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Intestinal and Nasal Microbiota of Patients With Idiopathic Parkinson's Disease

This study has been completed.
Jorvi Hospital
Hyvinkää Hospital
Peijas Hospital
Helsinki University
Information provided by (Responsible Party):
Filip Scheperjans, Helsinki University Central Hospital Identifier:
First received: February 16, 2012
Last updated: November 11, 2016
Last verified: November 2016

The cause of Parkinson's disease (PD) is unknown and a reliable biomarker to identify PD patients as early as possible is urgently needed. Nerve cells near the nose and in the gut become first affected in PD and patients frequently suffer from loss of smell and constipation. The nose and gut harbor very high amounts of bacteria that influence our body functions in many ways, even in the brain. The investigators are examining a possible role of bacteria of the nose and gut in the pathogenesis of PD. This may lead to a better understanding of what PD causes and may open new possibilities for diagnosis and treatment.

The investigators will recruit 100 PD patients and 100 control subjects. The investigators will characterize all subjects carefully with respect to clinical symptoms. The investigators will collect bacterial samples from the nose, mouth and stool of these subjects. Using modern genomic techniques the investigators will read out the genetic code of all bacteria contained in these samples and will be able to identify which species of bacteria are present in the samples. Using complex cluster computing the investigators will compare the pattern of bacterial species between PD patients and controls and look for specific abnormalities in PD patients.

If the investigators can detect specific differences of bacterial communities between PD patients and controls this may point to a role of bacteria as a cause of PD. Since there are many ways to influence bacterial communities pharmacologically (antibiotics, probiotics) it will be possible to investigate whether these therapies could alleviate or even reverse PD symptoms. Furthermore, the investigators would be able to use these differences as a biomarker which would enable us to develop a quick screening test for bacterial samples that may reveal whether a person has PD or not.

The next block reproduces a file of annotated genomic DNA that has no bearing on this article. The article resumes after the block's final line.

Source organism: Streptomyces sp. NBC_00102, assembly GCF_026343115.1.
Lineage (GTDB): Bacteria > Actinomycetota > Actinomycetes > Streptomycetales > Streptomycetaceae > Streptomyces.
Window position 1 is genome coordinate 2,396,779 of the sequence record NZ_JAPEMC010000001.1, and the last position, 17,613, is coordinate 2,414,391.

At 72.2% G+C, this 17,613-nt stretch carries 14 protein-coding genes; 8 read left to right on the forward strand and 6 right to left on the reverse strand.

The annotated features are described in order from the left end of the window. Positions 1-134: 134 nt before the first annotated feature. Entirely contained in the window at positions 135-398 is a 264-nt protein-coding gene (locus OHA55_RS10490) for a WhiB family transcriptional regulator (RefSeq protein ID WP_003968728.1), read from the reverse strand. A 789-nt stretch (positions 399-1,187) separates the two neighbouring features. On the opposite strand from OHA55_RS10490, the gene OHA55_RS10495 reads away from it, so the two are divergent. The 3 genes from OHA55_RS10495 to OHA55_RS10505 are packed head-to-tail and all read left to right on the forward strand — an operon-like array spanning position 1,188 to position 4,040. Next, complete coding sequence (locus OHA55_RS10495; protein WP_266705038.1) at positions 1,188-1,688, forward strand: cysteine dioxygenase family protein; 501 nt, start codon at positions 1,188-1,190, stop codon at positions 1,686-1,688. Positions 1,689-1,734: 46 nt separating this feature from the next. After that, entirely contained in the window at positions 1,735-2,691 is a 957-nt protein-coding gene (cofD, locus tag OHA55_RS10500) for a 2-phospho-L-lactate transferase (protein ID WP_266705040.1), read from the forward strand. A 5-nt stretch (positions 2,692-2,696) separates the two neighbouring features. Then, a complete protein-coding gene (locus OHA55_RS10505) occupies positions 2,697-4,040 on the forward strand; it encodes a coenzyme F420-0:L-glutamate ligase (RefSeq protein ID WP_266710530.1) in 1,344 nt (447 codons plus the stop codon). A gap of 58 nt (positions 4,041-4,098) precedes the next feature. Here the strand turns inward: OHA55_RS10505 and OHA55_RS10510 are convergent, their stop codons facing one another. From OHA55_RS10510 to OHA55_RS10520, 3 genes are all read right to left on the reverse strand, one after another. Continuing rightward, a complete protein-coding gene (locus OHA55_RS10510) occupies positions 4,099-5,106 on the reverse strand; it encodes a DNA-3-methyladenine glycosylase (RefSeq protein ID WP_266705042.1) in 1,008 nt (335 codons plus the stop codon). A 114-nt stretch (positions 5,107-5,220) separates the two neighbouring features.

By doing this study the investigators will learn whether bacteria play a role in the development of PD and whether the investigators can use them as a biomarker or therapeutic target. So hopefully the investigators will be able in the future to better understand what causes PD, how the investigators can diagnose it as early as possible and how to cure patients from PD.

Parkinson's Disease

Study Type: Observational
Study Design: Observational Model: Case Control
Time Perspective: Cross-Sectional
Official Title: Intestinal and Nasal Microbiota of Patients With Idiopathic Parkinson's Disease

Resource links provided by NLM:

Further study details as provided by Helsinki University Central Hospital:

Biospecimen Retention:   Samples With DNA
Nasal and oral bacterial swabs and stool samples

Enrollment: 150
Study Start Date: November 2011
Study Completion Date: December 2015
Primary Completion Date: April 2015 (Final data collection date for primary outcome measure)
Parkinson patients
Parkinson patients, symptom onset > 50 years of age, non-smoker, no relevant gastrointestinal or ENT diseases
Control subjects
No parkinsonism, age and gender matched to PD subjects, non-smoker, no relevant gastrointestinal or ENT diseases


Ages Eligible for Study:   50 Years and older   (Adult, Senior)
Sexes Eligible for Study:   All
Accepts Healthy Volunteers:   Yes
Sampling Method:   Non-Probability Sample
Study Population
Hospital patients in- and outpatient From the community

Inclusion Criteria:

  • over 50 years of age

Exclusion Criteria:

  • Active smoking
  • relevant gastrointestinal or ENT disease
  Contacts and Locations
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Please refer to this study by its identifier: NCT01536769

Jorvi Hospital
Espoo, Finland
Helsinki University Central Hospital
Helsinki, Finland, 00290
Institute of Biotechnology, Helsinki University
Helsinki, Finland
Hyvinkää Hospital
Hyvinkää, Finland
Peijas Hospital
Vantaa, Finland
Sponsors and Collaborators
Helsinki University Central Hospital
Jorvi Hospital
Hyvinkää Hospital
Peijas Hospital
Helsinki University
Principal Investigator: Filip Scheperjans, MD, PhD Helsinki University Central Hospital
  More Information

Responsible Party: Filip Scheperjans, Neurologist, Helsinki University Central Hospital Identifier: NCT01536769     History of Changes
Other Study ID Numbers: 86/2011
Study First Received: February 16, 2012
Last Updated: November 11, 2016

Keywords provided by Helsinki University Central Hospital:
Metagenomic analysis

Additional relevant MeSH terms:
Parkinson Disease
Parkinsonian Disorders
Basal Ganglia Diseases
Brain Diseases
Central Nervous System Diseases
Nervous System Diseases
Movement Disorders
Neurodegenerative Diseases processed this record on May 24, 2017